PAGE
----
For weeks, I’ve been struggling with this question of how do we move on after the election. Nothing got posted here because nothing got written. So many people I love and respect felt marginalized, invalidated, and even threatened by this race; I couldn’t think of what to say to them, couldn’t quite figure out how everyone moves on.
As it turns out, it’s a good thing I didn’t post before the election. Had I written the post when I first started thinking about it, I’d have written it assuming we were about to elect the first woman president of the United States. I’d have talked about that milestone, my hope for our future, my faith that we were ushering in a more inclusive, more egalitarian age.
But that didn’t happen, and it’s a different world today. I cried my way through election night. I’ve been easily brought to tears, heartsick and stunned ever since. While I believe there are some good people who voted for Donald Trump, I also believe they were willing to overlook in their candidate things I am simply unable to overlook. Worse, I believe they voted for a man who has uncovered and stirred up something ugly in American society, something very base and scary. I think far too many people – and yes, they are deplorable – have been emboldened by the idea that kindness and respect are just so much political correctness, and now they are free to say and do what they want. I fear for the people who will be the targets of their newfound freedom, many of whom are people I love dearly.
So now, three days past the election, the question of how we move on feels more urgent, more personally imperative. I’ve wrestled with the part of me that wants to hole up, take refuge, cry-grieve-yoga-meditate my way through it, but honestly, that’s privilege talking. I can do that; others can’t. With all my heart, I want to stand with them.
Yesterday, a friend told me not to let what I can’t do get in the way of what I can do, and I believe that’s where the answer of “how do we move on” lies. I’ve started a list of things I can do, and I’m determined to do something every day… every day, for the next four years. I believe I’ve been guilty of complacency, because I’m white and middle class and I live in the San Francisco Bay Area, where you can feel the economy rebounding. But, among the many things this election has been, the most important is that it’s a wake up call, and I intend to answer it.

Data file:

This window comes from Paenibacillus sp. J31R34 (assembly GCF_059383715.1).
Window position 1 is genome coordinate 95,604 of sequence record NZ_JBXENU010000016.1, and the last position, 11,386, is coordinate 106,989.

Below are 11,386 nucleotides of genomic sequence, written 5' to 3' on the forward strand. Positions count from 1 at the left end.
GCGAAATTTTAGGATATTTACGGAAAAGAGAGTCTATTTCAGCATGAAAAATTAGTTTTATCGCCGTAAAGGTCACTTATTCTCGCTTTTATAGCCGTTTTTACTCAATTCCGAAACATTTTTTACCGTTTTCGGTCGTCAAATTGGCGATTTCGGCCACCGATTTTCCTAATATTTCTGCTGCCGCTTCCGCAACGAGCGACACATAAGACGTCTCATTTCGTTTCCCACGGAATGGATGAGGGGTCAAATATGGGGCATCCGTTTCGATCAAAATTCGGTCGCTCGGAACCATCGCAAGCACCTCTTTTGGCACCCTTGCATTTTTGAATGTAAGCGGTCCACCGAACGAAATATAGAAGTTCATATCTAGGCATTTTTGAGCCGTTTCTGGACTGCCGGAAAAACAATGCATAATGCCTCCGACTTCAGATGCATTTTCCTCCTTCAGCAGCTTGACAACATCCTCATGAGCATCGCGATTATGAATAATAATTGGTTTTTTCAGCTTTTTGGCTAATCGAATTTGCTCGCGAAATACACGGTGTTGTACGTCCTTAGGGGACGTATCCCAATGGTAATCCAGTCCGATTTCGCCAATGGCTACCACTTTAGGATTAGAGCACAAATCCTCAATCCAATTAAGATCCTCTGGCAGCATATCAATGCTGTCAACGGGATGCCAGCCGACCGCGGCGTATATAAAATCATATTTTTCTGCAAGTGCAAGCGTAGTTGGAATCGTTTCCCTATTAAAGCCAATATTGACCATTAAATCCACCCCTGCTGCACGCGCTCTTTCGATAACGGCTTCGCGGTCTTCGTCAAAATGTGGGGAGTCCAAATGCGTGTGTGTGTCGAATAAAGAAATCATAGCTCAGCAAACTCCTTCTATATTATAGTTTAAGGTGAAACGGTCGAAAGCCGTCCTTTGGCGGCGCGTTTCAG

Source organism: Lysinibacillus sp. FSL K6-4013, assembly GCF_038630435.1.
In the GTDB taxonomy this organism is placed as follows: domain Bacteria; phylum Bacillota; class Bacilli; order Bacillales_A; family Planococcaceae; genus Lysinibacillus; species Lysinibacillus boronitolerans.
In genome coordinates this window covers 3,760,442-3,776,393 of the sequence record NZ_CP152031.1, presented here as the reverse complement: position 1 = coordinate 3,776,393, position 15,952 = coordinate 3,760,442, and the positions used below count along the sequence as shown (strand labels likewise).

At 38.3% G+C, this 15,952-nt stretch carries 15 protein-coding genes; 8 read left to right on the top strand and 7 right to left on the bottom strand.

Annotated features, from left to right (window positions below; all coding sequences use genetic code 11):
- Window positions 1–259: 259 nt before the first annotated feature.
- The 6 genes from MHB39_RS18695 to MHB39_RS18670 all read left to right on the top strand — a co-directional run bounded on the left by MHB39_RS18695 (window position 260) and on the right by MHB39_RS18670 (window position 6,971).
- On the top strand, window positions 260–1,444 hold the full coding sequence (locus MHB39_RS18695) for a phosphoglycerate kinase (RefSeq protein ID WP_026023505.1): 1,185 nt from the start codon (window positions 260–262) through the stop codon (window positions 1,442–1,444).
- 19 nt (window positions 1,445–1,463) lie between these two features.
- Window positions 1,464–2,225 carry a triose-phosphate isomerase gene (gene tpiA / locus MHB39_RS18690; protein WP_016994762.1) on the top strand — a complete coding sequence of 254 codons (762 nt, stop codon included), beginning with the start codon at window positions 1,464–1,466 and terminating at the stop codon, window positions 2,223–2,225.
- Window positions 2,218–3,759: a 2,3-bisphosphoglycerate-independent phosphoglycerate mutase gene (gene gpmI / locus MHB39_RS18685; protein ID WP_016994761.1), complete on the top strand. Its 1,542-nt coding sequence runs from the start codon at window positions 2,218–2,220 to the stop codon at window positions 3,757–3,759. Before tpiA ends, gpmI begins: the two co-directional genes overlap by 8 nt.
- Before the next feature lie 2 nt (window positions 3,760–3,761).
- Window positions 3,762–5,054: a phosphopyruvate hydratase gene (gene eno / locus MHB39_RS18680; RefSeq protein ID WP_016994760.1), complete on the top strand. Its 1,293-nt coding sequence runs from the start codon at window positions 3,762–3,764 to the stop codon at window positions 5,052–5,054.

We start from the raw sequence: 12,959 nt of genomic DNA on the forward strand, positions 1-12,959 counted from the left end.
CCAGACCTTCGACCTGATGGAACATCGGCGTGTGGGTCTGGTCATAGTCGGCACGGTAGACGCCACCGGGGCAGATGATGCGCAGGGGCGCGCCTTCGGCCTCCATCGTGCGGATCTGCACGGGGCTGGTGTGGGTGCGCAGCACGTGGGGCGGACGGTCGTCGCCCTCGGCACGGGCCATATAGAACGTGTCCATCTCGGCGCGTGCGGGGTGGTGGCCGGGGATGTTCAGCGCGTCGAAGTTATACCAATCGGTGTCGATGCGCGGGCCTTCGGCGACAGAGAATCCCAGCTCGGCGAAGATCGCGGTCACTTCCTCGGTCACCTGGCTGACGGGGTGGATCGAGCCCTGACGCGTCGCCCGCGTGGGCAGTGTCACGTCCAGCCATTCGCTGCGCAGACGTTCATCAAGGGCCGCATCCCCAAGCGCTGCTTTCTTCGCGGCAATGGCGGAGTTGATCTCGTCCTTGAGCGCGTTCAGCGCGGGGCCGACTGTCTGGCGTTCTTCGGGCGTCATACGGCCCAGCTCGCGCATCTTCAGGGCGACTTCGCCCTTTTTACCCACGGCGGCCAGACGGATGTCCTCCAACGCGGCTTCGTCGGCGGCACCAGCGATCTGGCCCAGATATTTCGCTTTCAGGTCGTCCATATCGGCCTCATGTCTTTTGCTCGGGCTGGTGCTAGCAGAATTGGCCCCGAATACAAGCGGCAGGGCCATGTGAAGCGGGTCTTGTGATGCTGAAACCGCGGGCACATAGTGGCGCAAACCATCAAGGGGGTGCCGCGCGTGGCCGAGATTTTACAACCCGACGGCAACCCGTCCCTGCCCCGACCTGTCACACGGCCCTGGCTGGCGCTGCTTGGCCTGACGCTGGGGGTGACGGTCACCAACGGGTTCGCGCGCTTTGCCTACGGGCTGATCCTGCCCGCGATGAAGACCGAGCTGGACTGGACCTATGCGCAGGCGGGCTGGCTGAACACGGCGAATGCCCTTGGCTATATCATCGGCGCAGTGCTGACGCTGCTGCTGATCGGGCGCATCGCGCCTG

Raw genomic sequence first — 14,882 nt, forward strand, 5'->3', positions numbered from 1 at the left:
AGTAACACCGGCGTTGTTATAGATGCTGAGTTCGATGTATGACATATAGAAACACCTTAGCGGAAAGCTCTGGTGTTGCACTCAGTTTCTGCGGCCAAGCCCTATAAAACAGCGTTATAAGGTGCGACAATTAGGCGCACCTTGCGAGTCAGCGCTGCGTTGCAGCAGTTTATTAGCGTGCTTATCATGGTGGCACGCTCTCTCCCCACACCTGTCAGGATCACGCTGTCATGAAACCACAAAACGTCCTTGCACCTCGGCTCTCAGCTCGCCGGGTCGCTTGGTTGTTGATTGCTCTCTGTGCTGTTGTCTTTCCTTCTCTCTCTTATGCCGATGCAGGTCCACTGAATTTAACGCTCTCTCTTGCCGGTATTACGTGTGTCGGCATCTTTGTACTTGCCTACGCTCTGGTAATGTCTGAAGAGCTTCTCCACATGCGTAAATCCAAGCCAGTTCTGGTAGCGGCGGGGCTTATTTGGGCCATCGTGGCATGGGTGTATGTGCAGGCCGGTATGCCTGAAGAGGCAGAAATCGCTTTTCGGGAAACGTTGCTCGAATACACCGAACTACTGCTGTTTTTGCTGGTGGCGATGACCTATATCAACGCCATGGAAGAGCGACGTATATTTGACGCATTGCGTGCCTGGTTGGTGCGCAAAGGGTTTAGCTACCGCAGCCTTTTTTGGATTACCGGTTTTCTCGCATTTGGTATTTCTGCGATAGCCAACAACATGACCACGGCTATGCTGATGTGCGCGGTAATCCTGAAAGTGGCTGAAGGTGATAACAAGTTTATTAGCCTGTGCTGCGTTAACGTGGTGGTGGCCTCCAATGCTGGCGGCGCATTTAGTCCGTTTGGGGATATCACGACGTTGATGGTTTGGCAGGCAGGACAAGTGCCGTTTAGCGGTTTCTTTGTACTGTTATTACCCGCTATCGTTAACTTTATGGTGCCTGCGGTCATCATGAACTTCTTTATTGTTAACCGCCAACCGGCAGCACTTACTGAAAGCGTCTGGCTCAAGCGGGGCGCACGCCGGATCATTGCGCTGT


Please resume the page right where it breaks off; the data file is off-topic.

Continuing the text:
Here’s my list, which I’ll be adding to. I’m sharing it in case there is anything helpful to any of you. If you have more suggestions, I’d love to hear from you. Hit the Contact Me button and send me a note, or friend me on Facebook.
- Donate time and/or money to pro-women, pro-immigrant, pro-earth, anti-bigotry organizations, who will need our help now more than ever. I want to be a more effective ally. I’ll start with this list from Jezebel.
- Join grassroots efforts. I’ve started a monthly contribution to Everytown for Gun Safety because, on a national level, we’ve been utterly unable to move forward with sensible gun laws. That will only be more true now on a whole host of issues that are important to me, so I will look for grassroots organizations who are advancing the progressive causes I believe in.
- Get out of my bubble. It has become obvious to me that being a progressive in the Bay Area has made me deaf to the concerns of much of the country. I don’t have to agree with their conclusions, but I need to make more of an effort to hear the concerns of people who live outside of my demographic.
- Cultivate community. At the same time, I want to band together with the like minded to affect change where we can, and to support each other. During the election, I visited Pantsuit Nation many times a day, for positivity, reassurance, and support. I was so grateful for that space. I want to create (or be enfolded into) more groups like that, loving, smart, and unstoppable.
- Choose love. Now more than ever, I need to choose love, even when it’s scary, even when I’m uncertain, even when it feels like no one understands… because sometimes choosing love is like that.
- Be a proud, unapologetic, unflinching, unstoppable feminist.
- Be an artist – because art heals, because the world needs more beauty and truth, because art is how I pray.
- Be kind. I saw a meme that said “Make America Kind Again.” Yeah, it’s like that.
- Be a badass. Choosing love and being kind is not the same as being meek or agreeable or quiet. I plan to be fierce, to call bullshit on hate, to be a voice for equality and justice, and a warrior for love.
This is how we move forward, I think, by being hopeful, loving… and fierce.
p.s. Here’s a sketchbook doodle I started in the days before the election and finished on Tuesday night. I call it my Love And Beauty doodle. ♥